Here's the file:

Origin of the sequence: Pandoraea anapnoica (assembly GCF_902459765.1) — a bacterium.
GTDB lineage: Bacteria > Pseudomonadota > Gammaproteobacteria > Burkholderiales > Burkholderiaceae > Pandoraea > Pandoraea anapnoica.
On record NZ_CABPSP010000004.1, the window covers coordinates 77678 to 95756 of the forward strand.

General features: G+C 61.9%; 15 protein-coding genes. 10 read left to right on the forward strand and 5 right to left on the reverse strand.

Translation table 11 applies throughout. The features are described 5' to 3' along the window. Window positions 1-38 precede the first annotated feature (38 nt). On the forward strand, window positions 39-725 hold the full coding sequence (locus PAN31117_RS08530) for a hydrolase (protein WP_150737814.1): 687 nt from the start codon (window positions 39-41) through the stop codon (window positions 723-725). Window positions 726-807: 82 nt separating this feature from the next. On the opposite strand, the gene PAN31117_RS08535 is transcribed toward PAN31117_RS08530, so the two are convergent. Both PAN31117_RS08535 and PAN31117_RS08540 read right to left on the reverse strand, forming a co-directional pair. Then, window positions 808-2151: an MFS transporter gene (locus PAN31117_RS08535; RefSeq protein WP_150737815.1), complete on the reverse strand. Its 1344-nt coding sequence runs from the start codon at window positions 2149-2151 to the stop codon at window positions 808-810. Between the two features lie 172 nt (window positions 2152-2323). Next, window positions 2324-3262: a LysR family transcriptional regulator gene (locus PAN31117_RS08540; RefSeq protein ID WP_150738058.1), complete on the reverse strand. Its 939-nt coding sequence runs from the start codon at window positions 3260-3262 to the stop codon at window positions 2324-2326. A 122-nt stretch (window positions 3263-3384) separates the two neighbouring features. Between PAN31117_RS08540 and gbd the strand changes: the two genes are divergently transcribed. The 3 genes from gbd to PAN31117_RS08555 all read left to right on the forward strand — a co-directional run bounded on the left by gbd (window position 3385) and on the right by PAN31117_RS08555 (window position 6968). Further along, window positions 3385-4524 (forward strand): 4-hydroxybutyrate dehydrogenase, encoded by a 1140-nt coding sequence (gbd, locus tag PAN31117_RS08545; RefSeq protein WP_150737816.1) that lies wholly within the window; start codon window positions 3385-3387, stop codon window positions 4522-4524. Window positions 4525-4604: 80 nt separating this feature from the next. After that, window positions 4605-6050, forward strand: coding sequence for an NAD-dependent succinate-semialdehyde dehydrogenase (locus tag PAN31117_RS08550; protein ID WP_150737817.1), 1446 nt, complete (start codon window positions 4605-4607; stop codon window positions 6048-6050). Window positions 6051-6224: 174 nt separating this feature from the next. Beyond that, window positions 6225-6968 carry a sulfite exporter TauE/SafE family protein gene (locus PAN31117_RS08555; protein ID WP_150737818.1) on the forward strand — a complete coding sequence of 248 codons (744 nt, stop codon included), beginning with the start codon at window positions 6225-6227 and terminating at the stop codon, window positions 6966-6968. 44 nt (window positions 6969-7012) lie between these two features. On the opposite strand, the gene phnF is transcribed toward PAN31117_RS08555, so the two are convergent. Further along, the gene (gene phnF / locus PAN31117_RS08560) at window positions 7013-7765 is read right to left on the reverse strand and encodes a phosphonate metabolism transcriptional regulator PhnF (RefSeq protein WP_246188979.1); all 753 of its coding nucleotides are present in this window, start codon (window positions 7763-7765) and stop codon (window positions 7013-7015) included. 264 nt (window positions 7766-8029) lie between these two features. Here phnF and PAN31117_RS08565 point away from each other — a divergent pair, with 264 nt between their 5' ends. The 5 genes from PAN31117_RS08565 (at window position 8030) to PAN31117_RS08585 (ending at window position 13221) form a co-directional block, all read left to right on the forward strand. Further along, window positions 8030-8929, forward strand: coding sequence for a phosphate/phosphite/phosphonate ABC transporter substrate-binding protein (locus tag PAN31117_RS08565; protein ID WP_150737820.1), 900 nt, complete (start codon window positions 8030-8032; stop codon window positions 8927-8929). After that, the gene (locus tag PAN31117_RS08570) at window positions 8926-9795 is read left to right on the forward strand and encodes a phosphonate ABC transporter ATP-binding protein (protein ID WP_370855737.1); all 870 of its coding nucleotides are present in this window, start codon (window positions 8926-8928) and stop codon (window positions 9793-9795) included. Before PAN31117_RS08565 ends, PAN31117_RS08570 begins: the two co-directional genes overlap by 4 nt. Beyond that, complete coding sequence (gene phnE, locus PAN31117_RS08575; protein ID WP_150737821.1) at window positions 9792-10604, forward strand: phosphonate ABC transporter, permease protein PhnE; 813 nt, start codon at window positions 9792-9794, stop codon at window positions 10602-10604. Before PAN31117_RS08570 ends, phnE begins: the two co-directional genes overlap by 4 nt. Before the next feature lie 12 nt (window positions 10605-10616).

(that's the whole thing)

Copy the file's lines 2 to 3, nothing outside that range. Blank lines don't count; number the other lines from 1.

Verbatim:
GTDB lineage: Bacteria > Pseudomonadota > Gammaproteobacteria > Burkholderiales > Burkholderiaceae > Pandoraea > Pandoraea anapnoica.
On record NZ_CABPSP010000004.1, the window covers coordinates 77678 to 95756 of the forward strand.